A 50-Basis Point Rate Hike in Hungary

November 29, 2011

A diversity of opinion had preceded today’s meeting of policymakers on the Monetary Council of the Magyar Nemzeti Bank, and the decision to raise the two-week deposit rate to 6.5% from 6.0% matched the most common forecast.  The benchmark’s cyclical low of 5.25% occurred from April 2010 until the monthly meeting one year ago in November 2010 when a 25-bp hike was decided.  Subsequent increases occurred of 25 bp in December and January followed by a ten-month pause amid weak economic growth.  In a statement released today, officials remain bearish about Hungarian growth prospects and predict underutilized capacity persisting through 2013 and creating some demand-pull disinflation.  Policy nonetheless had to be tightened to protect the ever-increasing vulnerability of the forint, which hit a record low against the euro on November 14 and whose continuing vulnerability is seen combining with planned excise and VAT tax hikes to endanger the central bank’s 3% inflation target. 

The forint has been weakened by the euro debt crisis, as Hungary is considered a likely object of risk aversion given its high 81% debt/GDP ratio and elevated budget deficit.  The final paragraph of the statement leaves the door open to the possibility of additional rate increases.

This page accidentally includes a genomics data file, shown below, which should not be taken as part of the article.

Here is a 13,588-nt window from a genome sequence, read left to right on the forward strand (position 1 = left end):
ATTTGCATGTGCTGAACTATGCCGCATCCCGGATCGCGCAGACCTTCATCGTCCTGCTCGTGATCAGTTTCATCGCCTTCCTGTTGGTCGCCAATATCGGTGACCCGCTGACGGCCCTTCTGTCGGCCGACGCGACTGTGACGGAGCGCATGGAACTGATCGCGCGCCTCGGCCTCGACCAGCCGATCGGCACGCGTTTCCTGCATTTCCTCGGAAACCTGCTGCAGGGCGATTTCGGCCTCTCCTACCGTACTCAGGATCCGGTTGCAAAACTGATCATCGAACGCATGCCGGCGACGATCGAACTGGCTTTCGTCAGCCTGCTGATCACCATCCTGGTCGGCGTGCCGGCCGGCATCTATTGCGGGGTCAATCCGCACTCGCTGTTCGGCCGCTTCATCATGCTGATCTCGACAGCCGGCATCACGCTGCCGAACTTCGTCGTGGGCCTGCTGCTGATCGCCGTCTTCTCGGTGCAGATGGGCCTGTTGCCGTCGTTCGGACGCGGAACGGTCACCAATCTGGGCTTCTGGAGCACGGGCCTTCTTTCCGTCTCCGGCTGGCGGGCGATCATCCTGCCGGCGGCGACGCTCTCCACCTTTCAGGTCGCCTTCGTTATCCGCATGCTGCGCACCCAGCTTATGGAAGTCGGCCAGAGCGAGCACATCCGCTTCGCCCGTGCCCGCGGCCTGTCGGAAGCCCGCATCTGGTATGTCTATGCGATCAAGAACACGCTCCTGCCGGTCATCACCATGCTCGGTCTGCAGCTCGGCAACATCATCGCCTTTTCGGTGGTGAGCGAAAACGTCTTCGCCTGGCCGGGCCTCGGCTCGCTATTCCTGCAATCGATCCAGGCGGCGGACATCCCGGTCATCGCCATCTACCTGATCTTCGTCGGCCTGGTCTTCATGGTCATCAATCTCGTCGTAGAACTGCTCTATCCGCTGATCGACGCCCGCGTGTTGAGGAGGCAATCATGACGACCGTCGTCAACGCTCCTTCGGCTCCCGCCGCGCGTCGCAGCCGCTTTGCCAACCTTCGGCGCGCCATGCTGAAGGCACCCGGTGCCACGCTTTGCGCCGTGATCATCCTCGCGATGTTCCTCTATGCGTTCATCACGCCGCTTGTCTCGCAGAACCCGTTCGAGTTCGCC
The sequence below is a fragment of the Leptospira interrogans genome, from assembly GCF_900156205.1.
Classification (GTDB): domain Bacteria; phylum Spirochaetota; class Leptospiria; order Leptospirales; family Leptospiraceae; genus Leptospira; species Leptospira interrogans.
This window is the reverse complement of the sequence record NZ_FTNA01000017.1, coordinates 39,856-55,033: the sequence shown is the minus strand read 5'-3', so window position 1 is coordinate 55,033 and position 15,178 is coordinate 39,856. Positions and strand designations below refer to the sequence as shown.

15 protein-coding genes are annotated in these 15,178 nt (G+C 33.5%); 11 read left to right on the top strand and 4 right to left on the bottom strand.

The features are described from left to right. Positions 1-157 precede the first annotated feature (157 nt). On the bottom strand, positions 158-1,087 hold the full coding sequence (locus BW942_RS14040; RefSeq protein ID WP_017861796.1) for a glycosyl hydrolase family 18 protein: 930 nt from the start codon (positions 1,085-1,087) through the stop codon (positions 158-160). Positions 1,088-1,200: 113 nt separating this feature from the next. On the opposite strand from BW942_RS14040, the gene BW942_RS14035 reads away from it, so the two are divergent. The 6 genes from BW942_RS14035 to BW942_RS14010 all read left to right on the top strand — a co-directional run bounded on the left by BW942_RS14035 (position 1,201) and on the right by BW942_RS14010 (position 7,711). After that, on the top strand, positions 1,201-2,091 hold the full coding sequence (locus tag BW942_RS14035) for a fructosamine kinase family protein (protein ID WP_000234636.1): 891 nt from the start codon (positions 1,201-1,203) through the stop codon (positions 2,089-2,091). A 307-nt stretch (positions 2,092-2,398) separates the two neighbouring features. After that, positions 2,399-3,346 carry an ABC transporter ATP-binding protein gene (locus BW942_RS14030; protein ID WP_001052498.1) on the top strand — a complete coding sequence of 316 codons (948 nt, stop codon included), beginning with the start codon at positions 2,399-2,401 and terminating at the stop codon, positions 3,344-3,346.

Monetary policy can best support the recovery and contribute to an environment conducive to investment and job creation by maintaining predictability and preserving price stability and the stability of the financial system. The depreciation of the forint in recent months has caused a deterioration in the inflation outlook and increased the need for balance sheet adjustment in the economy. The Monetary Council decided to raise the base rate by 50 basis points in view of the upside risks to inflation and increased perceptions of the risks associated with the economy. If the outlook for inflation and risk perceptions remain persistently unfavourable, it may prove necessary to raise interest rates further in the coming months.

Copyright 2011, Larry Greenberg.  All rights reserved.  No secondary distribution without express permission.



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